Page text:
For that hardest of hard days

  They said that Monday was the worst day of the year. But they didn’t know of her darkest, deepest, hardest days. Those black days, each in their own way so terrible she thought she might not survive, might go mad.

January days are short and dark and cold. Days of pain are long and pain comes back – or maybe never goes. What to do, what to do? Where and how to alleviate the pain, to know that spring will come again?

Into the pain come words of hope and there is gratitude for friends who pray, not even asking for what they pray but who support and comfort and are simply THERE.  Often people want to know what they are praying for – and it’s a ruse for prurient curiousity and Christian gossip. Good friends simply pray not necessarily knowing the what and where and how and why.

So she writes of ways to alleviate those January blues. Walks the beach and tries to pray.

Sings harder and louder (where no-one can hear) of grace and mercy and love and peace.

“Lord I come before your throne of grace… Lord of mercy, You have heard my cry; Through the storm You're the beacon, My song in the night...." (R + C Critchley, (c) Kingsway music)

Knows the truth of the Messiah who comes into impossible messes and makes miracles happen.

Gives her broken heart to the One who does real heart transplants and gives her His.  (Ezekial 11:19)

Proves that joy happens when she opens herself to be enveloped by God’s Presence. (Zechariah 8:8)

Needs a month of festival – from sorrow into gladness and mourning into a holiday: Purim, looking forward to a February of fruit and fasting in order to fall back into festival for Easter.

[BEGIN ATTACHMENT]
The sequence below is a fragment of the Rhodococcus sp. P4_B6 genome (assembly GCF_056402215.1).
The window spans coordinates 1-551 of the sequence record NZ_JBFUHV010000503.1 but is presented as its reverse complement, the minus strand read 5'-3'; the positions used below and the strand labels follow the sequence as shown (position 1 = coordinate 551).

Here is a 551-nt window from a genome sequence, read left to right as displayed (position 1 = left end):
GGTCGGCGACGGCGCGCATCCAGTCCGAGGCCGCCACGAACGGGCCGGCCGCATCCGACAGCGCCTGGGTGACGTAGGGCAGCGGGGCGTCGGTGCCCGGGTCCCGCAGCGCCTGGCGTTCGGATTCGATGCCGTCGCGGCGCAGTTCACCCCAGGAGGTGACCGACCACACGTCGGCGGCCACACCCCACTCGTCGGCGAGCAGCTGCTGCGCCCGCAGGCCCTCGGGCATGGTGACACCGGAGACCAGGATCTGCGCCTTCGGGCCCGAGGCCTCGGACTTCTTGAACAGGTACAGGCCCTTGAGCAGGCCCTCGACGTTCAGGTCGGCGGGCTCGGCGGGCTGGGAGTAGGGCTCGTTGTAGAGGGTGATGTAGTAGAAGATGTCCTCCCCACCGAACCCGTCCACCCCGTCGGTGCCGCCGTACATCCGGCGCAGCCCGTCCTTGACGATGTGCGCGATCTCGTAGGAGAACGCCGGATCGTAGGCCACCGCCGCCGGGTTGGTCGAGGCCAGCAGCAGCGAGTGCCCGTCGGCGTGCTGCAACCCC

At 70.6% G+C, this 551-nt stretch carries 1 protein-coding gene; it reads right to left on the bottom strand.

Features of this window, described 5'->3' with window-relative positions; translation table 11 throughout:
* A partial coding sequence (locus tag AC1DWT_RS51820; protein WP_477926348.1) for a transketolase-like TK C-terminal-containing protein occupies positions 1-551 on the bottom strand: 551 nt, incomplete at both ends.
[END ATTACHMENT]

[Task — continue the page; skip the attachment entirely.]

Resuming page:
Reads blogs and posts and books and articles that are positive and encouraging.

Learns to skip and jump EVEN when it’s a bad day, when a friend takes her by the hand and skips her down the beach, arms swinging. Says, Smile – even through the tears.

Hears a friend say: God can make something beautiful out of our mess if we hand it over to Him to transform.

Remembers that ALL IS GIFT – even in the brokenness of broken hopes and broken dreams, broken hearts and broken days, the God of all comforts goes on giving and giving. Mending and healing. Transplanting and transforming.

ALL IS GRACE, amazing grace – through Christ alone who translates sorrow into joy, transfigures pain into healing.





(David Adams)

What has helped you most, on those difficultest of days?

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"God sent a rain today

to show how miracles are made.

The trees and grasses looked and listened,

the hills did likewise.

Only man put up his umbrella -and grumbled and grumbled." - anon.


But I was determined to walk again this morning, in spite of the heavy rain. I donned wellies and raincoat, set off for Ally Pally, put up my umbrella.

It was wholly and completely different to yesterday. Then, the sun shone warm on my face, the sky blue to my gaze. The crowds were out, taking gentle exercise on a pleasant autumnal Sunday morning.

I dodged through groups of runners and cyclists, passed the greyhound owners club as they lined up their dogs, stepped out of the way of Bugaboo mummies as they hurtled their offspring along the footpaths. All around me was noise - dogs and babies, shouts and song, a veritable Babel of  mid-European languages (and occasionally some English.)